On the Tip of My Tongue – How do you say “No hablo Español” in cruiser?
Watch your language… Watch your language… Watch your language…
On the Tip of My Tongue
How do you say “No hablo Español” in cruiser?
My high-school Spanish class didn’t really focus on the vocabulary a girl needs to adequately prepare herself for international travel. I don’t recall any teacher drilling us on how to say things like “Can I try on the hot-pink leather jacket?” And so I’m here at a fabulous boutique in Barcelona playing what feels like charades with the shop clerk.
You’d think with a last name like “Cuervo,” I’d be able to swing seamlessly from the English language to Spanish. Alas, that’s not the case. My father, a Spaniard, believed English was the only language that mattered in America — admirable, perhaps, until you’re in Barcelona and really, really want that hot-pink leather jacket.
Aboard my ship, one that caters to an international clientele, announcements are made in five languages, something that tells us unilingual Americans that we shouldn’t expect to hear our native tongue widely spoken in our European ports of call. Italian. French. English. Spanish. German. And let me tell you: It’s astonishing how long it takes to say “The ship has been cleared and guests may disembark” in German. I’m surprised the Germans didn’t miss Barcelona entirely.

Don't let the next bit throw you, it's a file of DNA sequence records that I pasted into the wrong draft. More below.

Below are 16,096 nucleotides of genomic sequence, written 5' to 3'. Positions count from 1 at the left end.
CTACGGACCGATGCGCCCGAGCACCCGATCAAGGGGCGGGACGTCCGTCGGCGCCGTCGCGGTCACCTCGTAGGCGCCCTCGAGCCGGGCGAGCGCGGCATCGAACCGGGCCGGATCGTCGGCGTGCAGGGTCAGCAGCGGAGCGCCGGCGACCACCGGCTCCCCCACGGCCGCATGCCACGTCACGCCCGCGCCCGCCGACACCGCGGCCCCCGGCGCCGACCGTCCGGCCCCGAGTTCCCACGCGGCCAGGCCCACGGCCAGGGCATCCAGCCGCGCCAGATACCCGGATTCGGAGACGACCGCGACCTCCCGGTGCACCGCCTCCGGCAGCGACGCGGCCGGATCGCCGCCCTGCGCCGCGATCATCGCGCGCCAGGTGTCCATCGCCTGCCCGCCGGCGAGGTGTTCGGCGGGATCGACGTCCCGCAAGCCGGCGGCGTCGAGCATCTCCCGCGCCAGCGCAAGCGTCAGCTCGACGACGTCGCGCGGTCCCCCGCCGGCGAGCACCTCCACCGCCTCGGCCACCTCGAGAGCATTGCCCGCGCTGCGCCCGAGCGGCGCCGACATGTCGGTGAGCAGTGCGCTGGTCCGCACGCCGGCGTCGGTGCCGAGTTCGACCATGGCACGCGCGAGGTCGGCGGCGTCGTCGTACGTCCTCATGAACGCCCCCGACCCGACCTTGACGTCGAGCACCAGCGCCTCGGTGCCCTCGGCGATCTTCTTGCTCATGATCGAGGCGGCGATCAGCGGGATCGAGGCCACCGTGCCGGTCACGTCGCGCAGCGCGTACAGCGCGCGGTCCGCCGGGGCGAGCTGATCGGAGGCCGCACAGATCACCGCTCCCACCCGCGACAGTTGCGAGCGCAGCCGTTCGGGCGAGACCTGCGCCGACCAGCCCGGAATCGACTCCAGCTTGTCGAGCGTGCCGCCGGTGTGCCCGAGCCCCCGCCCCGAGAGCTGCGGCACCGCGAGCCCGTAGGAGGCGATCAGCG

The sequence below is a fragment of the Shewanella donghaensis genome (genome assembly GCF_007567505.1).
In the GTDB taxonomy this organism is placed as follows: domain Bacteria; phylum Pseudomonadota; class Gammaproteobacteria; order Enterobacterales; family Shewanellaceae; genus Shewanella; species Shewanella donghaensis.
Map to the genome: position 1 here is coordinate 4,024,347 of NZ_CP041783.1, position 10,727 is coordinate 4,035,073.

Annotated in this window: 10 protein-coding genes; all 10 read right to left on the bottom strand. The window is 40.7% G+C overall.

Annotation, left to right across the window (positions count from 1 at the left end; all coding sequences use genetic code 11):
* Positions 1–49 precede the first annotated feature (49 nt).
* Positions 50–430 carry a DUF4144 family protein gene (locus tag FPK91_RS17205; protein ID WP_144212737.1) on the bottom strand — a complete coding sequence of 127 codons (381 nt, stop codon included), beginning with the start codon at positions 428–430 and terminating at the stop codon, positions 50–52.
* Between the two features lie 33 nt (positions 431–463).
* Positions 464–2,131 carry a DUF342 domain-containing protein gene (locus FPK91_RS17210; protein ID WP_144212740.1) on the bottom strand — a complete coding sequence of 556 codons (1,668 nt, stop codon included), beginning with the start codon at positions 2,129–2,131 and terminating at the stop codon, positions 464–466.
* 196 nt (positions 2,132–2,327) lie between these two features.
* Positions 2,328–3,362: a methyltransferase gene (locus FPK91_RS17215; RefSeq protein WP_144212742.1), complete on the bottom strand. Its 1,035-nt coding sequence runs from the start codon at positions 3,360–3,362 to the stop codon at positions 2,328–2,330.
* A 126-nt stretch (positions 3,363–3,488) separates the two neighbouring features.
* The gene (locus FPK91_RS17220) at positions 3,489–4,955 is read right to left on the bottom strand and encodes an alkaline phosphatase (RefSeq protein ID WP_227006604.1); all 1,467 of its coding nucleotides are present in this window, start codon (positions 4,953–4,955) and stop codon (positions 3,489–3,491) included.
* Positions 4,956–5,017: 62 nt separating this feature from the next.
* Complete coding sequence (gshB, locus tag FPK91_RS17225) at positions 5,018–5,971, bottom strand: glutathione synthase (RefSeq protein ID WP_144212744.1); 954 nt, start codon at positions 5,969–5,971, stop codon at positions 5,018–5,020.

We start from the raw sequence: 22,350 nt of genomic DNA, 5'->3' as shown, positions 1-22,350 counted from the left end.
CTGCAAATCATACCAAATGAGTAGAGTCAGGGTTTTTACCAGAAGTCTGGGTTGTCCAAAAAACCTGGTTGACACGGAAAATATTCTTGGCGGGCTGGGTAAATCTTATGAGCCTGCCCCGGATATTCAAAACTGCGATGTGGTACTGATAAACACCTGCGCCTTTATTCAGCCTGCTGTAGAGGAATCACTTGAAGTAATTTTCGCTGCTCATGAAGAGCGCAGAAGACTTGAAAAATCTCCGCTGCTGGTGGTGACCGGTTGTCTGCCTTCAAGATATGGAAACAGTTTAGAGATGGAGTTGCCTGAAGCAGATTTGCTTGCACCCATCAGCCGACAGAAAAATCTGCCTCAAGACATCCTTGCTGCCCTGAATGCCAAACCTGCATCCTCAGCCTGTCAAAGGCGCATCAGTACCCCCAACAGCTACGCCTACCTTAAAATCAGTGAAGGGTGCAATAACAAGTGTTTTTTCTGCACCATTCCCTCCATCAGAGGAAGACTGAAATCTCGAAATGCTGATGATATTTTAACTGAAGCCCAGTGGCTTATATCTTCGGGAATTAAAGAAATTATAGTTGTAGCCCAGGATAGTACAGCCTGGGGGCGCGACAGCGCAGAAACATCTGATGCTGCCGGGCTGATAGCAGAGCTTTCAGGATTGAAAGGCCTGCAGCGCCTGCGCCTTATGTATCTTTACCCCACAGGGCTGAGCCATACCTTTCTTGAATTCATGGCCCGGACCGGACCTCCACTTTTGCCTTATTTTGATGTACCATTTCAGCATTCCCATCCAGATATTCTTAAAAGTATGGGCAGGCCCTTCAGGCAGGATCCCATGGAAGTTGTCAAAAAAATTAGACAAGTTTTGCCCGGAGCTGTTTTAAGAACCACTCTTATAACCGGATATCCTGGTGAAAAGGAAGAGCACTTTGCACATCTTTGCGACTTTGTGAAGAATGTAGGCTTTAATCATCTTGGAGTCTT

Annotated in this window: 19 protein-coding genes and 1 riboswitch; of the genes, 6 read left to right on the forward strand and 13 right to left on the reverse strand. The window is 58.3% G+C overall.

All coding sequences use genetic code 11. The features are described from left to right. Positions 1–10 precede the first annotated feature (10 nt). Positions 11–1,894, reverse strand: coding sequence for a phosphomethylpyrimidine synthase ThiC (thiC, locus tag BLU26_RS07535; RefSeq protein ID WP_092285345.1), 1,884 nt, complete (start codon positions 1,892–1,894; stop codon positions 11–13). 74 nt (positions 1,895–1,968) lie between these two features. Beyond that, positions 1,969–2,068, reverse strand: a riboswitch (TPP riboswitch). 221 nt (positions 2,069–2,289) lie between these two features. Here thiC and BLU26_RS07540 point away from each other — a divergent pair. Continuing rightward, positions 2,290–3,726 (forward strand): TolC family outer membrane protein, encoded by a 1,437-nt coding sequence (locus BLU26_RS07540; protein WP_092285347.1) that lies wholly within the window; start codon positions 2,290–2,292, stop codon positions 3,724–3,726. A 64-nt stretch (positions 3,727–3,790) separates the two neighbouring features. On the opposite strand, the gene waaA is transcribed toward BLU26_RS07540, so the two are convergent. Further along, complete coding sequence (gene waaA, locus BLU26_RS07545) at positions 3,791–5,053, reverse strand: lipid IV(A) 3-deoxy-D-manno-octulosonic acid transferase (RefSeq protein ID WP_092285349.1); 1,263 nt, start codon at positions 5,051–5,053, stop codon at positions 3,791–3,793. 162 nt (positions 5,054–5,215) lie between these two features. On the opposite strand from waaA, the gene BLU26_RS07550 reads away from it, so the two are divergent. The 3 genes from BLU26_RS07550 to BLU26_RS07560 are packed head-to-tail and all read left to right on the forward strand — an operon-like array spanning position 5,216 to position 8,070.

Still, the sad truth is that even when I can string words of another language together, I seem to fail dismally. I remember arriving in Dubrovnik for the first time. A long relationship with a Croatian has left me with more knowledge of Croatia, its people, food, and language than I will ever need. I disembarked, approached a guy on the pier and confidently asked “Zao me je. Gdje je Stari Grad, molim vas?” He looked mildly amused before responding in Croatian-accented English “You go straight up that way and make a left.”
Sometimes even a shared language doesn’t guarantee successful communication. Have you ever heard a rapidly speaking Scot? And what’s with the English giving completely different meanings to familiar words? When I’m “pissed,” I’m annoyed, not drunk. You’re not even safe in the Caribbean. I remember a Bajan beach attendant cheerfully explaining just where I needed to go to ride the banana boat. (I was so sorry I’d asked.)
But today, it’s all about the hot-pink leather jacket. I concentrate and, from the deep recesses of my brain, unearth words from my high-school Spanish class. “Chaqueta de cuero,” I struggle. “Rosa… caliente!” The clerk smiles and retrieves the jacket from the shop window. It fits. It’s perfect. It’s mine.
— Judi Cuervo